Note: If system performance is good, you can set the number of DMUs to more than 20 by using a Script mode. However, this may not improve system performance. Do not assign too many DMUs to a task.
If more DMUs are configured for a synchronization task, more resources are assigned to the task. However, this may not accelerate synchronization. To improve synchronization performance, you must configure both the concurrency and the number of DMUs to be used.
For example, if three threads are used to run one synchronization task at the same time, three DMUs are required. In this case, the synchronization speed is 10 Mbps, and it is sufficient for the three DMUs. Therefore, adding more DMUs will not accelerate synchronization.
Concurrency indicates the maximum number of threads that can be used to read data from the data source or write data to the target data source at the same time in one synchronization task.
In Wizard mode, you can configure concurrency for a task in the UI. In Script mode, you can use the following script to configure the concurrency.
A higher concurrency requires more DMUs. When network conditions and performance of data sources are quite satisfactory, more DMUs and higher concurrency lead to better synchronization speed.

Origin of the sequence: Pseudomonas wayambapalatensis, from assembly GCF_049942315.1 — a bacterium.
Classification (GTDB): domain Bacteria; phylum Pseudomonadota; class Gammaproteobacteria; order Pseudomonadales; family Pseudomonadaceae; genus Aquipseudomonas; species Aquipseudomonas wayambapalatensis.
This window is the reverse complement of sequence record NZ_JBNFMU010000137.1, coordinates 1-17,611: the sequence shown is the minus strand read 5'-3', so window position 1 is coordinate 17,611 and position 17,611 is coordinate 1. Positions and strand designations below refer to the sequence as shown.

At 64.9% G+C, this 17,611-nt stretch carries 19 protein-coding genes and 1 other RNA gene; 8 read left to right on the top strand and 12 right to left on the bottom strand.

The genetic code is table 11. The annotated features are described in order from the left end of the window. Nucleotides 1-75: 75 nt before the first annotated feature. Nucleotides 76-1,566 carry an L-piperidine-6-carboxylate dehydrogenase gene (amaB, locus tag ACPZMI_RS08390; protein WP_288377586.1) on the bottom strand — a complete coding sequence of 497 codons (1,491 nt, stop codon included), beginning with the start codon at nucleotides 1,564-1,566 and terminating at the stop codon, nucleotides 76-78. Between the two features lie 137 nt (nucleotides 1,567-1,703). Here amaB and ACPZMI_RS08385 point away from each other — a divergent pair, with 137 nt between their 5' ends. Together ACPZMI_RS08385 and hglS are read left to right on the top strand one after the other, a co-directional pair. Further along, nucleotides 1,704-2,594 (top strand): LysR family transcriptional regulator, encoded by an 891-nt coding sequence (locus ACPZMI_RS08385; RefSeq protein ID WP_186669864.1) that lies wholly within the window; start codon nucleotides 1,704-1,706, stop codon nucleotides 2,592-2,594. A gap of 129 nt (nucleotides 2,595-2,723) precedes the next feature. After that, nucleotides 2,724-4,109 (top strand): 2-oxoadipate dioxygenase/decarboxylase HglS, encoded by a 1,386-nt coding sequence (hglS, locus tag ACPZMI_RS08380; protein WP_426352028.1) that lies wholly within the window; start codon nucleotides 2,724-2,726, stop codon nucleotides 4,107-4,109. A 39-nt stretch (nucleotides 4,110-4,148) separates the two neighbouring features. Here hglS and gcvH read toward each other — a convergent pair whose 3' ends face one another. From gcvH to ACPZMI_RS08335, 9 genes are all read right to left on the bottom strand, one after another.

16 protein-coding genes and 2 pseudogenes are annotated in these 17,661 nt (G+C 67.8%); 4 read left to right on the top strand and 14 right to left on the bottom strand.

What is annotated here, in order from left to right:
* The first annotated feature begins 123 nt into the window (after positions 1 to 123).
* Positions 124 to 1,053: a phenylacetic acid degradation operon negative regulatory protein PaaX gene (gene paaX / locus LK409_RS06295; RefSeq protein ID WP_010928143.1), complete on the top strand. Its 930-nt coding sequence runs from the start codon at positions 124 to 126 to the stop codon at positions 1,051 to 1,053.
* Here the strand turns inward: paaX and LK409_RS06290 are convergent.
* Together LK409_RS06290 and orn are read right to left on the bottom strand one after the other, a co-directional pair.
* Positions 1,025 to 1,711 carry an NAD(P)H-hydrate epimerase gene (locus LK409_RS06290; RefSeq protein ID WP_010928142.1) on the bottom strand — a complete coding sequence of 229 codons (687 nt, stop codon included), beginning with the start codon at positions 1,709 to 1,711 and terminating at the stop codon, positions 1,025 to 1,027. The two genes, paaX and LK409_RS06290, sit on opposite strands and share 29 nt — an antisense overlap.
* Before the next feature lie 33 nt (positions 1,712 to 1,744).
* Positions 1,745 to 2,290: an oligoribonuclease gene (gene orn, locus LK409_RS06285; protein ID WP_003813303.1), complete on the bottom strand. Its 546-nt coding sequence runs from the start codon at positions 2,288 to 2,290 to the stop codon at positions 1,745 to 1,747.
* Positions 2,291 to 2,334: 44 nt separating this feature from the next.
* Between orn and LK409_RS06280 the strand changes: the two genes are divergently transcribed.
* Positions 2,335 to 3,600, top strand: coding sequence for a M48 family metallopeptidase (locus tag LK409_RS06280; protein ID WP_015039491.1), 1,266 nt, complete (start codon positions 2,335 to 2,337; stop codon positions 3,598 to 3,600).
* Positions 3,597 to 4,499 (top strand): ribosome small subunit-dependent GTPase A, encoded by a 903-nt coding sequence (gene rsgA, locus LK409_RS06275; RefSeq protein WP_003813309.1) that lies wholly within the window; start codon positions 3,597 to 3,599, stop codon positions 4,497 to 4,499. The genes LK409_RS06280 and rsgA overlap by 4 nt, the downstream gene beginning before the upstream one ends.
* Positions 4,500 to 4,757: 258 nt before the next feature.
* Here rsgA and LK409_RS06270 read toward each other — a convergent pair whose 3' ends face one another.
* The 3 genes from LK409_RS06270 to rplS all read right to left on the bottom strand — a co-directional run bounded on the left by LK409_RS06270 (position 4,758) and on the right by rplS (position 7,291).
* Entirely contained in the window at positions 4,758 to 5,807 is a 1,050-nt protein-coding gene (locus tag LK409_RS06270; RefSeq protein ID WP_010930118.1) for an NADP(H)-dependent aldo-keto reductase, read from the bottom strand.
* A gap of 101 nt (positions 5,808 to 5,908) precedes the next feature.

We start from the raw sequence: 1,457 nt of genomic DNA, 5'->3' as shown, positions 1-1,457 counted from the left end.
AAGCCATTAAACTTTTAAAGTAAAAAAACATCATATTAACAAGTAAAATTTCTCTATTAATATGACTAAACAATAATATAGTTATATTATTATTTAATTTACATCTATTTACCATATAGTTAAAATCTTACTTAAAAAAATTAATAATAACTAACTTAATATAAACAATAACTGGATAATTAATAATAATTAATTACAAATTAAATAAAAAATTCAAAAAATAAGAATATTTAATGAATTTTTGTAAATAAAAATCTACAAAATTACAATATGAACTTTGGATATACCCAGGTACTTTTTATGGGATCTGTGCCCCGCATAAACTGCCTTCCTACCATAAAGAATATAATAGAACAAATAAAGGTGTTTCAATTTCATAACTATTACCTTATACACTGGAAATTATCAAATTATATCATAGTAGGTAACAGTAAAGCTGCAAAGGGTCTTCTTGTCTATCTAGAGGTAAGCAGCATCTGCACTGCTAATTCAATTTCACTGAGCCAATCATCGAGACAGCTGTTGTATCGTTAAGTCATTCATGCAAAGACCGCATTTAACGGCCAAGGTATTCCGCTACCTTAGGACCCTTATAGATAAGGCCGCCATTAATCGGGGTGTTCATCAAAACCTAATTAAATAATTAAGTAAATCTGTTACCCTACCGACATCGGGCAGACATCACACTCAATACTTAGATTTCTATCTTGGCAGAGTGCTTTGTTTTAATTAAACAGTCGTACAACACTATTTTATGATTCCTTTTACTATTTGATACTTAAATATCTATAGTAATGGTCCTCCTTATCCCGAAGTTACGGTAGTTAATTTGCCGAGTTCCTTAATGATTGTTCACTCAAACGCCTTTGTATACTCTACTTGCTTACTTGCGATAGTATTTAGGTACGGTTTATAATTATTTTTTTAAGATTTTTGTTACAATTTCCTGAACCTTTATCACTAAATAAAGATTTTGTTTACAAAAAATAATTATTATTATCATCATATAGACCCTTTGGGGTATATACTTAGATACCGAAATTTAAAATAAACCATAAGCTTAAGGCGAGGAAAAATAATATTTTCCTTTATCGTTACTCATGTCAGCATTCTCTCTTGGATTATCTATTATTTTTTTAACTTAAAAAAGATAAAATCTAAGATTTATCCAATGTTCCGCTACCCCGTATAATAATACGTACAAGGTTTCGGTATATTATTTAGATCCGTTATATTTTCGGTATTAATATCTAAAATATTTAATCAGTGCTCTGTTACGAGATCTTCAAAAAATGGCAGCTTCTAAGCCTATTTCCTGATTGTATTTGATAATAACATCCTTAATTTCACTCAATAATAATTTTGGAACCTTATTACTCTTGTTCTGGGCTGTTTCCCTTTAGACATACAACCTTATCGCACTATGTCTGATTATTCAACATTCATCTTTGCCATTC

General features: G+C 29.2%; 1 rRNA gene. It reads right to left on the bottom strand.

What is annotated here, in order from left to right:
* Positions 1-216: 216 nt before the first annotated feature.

You must pay attention to the following aspects.
To make sure that a task is successfully executed at high concurrency in Wizard mode, the highest concurrency allowed must not exceed the number of DMUs you set. For example, do not configure more than 10 concurrent threads when the number of DMUs is set to 10.
Excessively high concurrency may affect the performance of the source database. When you set a high concurrency, make sure that the data sources perform well at that concurrency.
In Script mode, you can set a high concurrency. However, the number of DMUs that can be provided for a task are limited. Do not set an excessively high concurrency.
After the beta phase of Data Integration has ended, throttling is disabled by default. In a synchronization task, data is synchronized at the maximum speed supported by the concurrency and DMUs configured for that task.
Excessively high speed may cause extremely high database load and affect data reading performance. Therefore, Data Integration provides throttling. You can determine whether to enable or disable throttling depending on database performance and network conditions. If throttling is enabled, we recommend that you limit the speed to 30 Mbps.
In Script mode, use the following script to enable or disable throttling.
"throttle": true // Throttling enabled
"mbps": 1, // Synchronization speed
Note: When the throttling parameter is set to false, throttling is disabled, and you do not need to configure the mbps parameter.
A custom resource group refers to a local network of servers used to run synchronization tasks even when the network is unavailable.